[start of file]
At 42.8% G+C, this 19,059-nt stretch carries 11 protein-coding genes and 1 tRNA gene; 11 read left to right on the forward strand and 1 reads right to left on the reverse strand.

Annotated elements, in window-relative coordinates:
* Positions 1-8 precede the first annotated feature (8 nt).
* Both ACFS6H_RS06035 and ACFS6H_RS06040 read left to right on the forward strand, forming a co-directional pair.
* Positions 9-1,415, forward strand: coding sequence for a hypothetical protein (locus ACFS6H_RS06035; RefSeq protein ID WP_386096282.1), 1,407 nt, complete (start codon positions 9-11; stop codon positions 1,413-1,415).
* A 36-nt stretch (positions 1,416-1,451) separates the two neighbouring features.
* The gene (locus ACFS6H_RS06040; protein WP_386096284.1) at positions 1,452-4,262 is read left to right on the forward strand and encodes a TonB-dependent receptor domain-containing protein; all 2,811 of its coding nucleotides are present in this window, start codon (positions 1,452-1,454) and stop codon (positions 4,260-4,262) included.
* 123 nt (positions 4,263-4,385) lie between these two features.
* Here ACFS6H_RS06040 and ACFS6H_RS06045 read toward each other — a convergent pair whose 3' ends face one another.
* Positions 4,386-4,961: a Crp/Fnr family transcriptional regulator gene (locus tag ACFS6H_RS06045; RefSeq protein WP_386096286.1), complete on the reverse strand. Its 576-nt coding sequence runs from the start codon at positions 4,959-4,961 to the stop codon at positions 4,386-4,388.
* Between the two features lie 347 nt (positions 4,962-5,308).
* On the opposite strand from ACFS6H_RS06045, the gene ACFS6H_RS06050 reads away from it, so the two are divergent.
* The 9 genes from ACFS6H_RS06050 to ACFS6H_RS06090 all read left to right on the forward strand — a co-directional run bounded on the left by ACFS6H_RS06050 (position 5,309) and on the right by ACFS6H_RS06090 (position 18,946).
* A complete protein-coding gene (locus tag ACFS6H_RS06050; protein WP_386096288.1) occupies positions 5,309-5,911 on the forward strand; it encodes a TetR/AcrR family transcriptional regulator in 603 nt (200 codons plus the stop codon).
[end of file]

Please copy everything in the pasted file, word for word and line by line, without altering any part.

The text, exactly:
At 42.8% G+C, this 19,059-nt stretch carries 11 protein-coding genes and 1 tRNA gene; 11 read left to right on the forward strand and 1 reads right to left on the reverse strand.

Annotated elements, in window-relative coordinates:
* Positions 1-8 precede the first annotated feature (8 nt).
* Both ACFS6H_RS06035 and ACFS6H_RS06040 read left to right on the forward strand, forming a co-directional pair.
* Positions 9-1,415, forward strand: coding sequence for a hypothetical protein (locus ACFS6H_RS06035; RefSeq protein ID WP_386096282.1), 1,407 nt, complete (start codon positions 9-11; stop codon positions 1,413-1,415).
* A 36-nt stretch (positions 1,416-1,451) separates the two neighbouring features.
* The gene (locus ACFS6H_RS06040; protein WP_386096284.1) at positions 1,452-4,262 is read left to right on the forward strand and encodes a TonB-dependent receptor domain-containing protein; all 2,811 of its coding nucleotides are present in this window, start codon (positions 1,452-1,454) and stop codon (positions 4,260-4,262) included.
* 123 nt (positions 4,263-4,385) lie between these two features.
* Here ACFS6H_RS06040 and ACFS6H_RS06045 read toward each other — a convergent pair whose 3' ends face one another.
* Positions 4,386-4,961: a Crp/Fnr family transcriptional regulator gene (locus tag ACFS6H_RS06045; RefSeq protein WP_386096286.1), complete on the reverse strand. Its 576-nt coding sequence runs from the start codon at positions 4,959-4,961 to the stop codon at positions 4,386-4,388.
* Between the two features lie 347 nt (positions 4,962-5,308).
* On the opposite strand from ACFS6H_RS06045, the gene ACFS6H_RS06050 reads away from it, so the two are divergent.
* The 9 genes from ACFS6H_RS06050 to ACFS6H_RS06090 all read left to right on the forward strand — a co-directional run bounded on the left by ACFS6H_RS06050 (position 5,309) and on the right by ACFS6H_RS06090 (position 18,946).
* A complete protein-coding gene (locus tag ACFS6H_RS06050; protein WP_386096288.1) occupies positions 5,309-5,911 on the forward strand; it encodes a TetR/AcrR family transcriptional regulator in 603 nt (200 codons plus the stop codon).